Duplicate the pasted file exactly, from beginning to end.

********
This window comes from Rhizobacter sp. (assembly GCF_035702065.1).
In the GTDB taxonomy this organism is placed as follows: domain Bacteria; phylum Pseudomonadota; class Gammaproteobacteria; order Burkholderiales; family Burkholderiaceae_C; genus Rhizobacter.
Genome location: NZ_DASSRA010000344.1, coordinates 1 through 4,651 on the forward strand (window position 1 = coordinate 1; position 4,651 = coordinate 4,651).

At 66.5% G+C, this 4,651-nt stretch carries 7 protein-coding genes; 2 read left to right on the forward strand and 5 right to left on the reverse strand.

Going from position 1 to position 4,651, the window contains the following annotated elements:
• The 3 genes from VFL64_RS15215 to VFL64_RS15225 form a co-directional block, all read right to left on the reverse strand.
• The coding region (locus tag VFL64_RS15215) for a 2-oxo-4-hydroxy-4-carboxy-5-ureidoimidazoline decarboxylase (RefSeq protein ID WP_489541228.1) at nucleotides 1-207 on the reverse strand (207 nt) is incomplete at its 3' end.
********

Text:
This window comes from Rhizobacter sp. (assembly GCF_035702065.1).
In the GTDB taxonomy this organism is placed as follows: domain Bacteria; phylum Pseudomonadota; class Gammaproteobacteria; order Burkholderiales; family Burkholderiaceae_C; genus Rhizobacter.
Genome location: NZ_DASSRA010000344.1, coordinates 1 through 4,651 on the forward strand (window position 1 = coordinate 1; position 4,651 = coordinate 4,651).

At 66.5% G+C, this 4,651-nt stretch carries 7 protein-coding genes; 2 read left to right on the forward strand and 5 right to left on the reverse strand.

Going from position 1 to position 4,651, the window contains the following annotated elements:
• The 3 genes from VFL64_RS15215 to VFL64_RS15225 form a co-directional block, all read right to left on the reverse strand.
• The coding region (locus tag VFL64_RS15215) for a 2-oxo-4-hydroxy-4-carboxy-5-ureidoimidazoline decarboxylase (RefSeq protein ID WP_489541228.1) at nucleotides 1-207 on the reverse strand (207 nt) is incomplete at its 3' end.